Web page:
Rabat is the capital city of Morocco and my first stop in this country. 1 or 2 days are enough to experience the city. Full of people during the day and with many colours and scents, the Medina is the most vibrant part of the city and a 5 senses experience. The other places you cannot miss on your visit are:

Mausoleum of Mohammed V

The Mausoleum of Mohammed V is located on the opposite side of the Hassan Tower, on the Yacoub al-Mansour esplanade in Rabat. It contains the tombs of the Moroccan King Mohammed V and his two sons, King Hassan II and Prince Abdallah. The beautiful and very detailed building is white with a green roof; it seems like a palace, so impressive. At the other side of the esplanade there is the Hassan tower. Also, there is a beautiful fountain close to the tower. The main gate to the esplanade is decorated with two guards on horses dressed with Moroccan costume. This is a very touristic place, free and very accessible.

Kasbah of the Oudayas

The Kasbah of the Oudayas is located in Rabat, Morocco. It is an UNESCO World Heritage Site. The main gate of the place is the imposing gate of Bab Oudaya. Once inside the streets are painted in blue and white. The entrance is free but some locals will be trying to guide some tourists to earn some tip. The best is to avoid them because they are very insistent. I really liked the colours there, how narrow the streets are, the flowers used as a decoration, the peculiar doors and windows, the views to the Ocean and the beautiful main gate. The Kasbah is not very accessible because some of the streets have some stairs and there are no ramps. Also no signs, or I least I didn’t see any but anyway the locals will help with the dead-end street. Even do is worth to go for people with reduced mobility as well.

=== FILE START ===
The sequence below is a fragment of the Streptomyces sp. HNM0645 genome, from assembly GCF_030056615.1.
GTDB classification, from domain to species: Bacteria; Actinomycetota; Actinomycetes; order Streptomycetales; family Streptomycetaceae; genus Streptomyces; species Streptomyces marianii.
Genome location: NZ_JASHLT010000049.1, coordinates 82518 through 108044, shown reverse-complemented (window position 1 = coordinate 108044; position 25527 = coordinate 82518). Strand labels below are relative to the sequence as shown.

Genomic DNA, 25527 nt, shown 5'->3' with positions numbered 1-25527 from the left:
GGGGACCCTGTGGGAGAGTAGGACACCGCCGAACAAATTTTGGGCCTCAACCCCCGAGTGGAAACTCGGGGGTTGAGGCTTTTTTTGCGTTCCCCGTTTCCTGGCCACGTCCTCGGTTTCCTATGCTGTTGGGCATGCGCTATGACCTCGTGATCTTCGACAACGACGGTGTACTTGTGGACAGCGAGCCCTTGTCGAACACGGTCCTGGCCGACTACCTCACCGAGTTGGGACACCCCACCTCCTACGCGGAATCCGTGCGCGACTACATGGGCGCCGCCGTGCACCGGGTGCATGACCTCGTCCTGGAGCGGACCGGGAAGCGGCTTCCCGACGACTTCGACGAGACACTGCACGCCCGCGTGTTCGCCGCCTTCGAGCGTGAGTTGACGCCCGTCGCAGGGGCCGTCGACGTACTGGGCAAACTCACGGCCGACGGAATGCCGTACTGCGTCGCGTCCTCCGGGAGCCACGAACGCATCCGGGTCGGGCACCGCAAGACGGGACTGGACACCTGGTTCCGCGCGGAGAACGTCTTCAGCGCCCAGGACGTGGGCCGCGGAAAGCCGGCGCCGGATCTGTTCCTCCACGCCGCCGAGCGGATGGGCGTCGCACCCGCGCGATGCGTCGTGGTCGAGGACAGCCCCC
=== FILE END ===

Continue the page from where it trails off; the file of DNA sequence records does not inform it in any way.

Chellah is a medieval fortified Muslim necropolis located in Rabat. It is one if the main monuments of the city. As the Kasbah, this place is also World Heritage. Once this place was a Roman city, now mainly ruins and a lot of storks. A calm place full of history. Some parts are accessible and some others not. There is a discount for people with disability, just ask at the ticket office. To go there is worth to take a taxi once back outside, if you walk a bit further to the main road, you can get better prices for a taxi back to the city centre.

Personally, the hardest part of visiting Rabat was walking through the Medina when it started to get dark. With so many people and so much chaos, I got very nervous walking with my cane. Anyway, this was a short time and the rest of the visit was easy and quite interesting.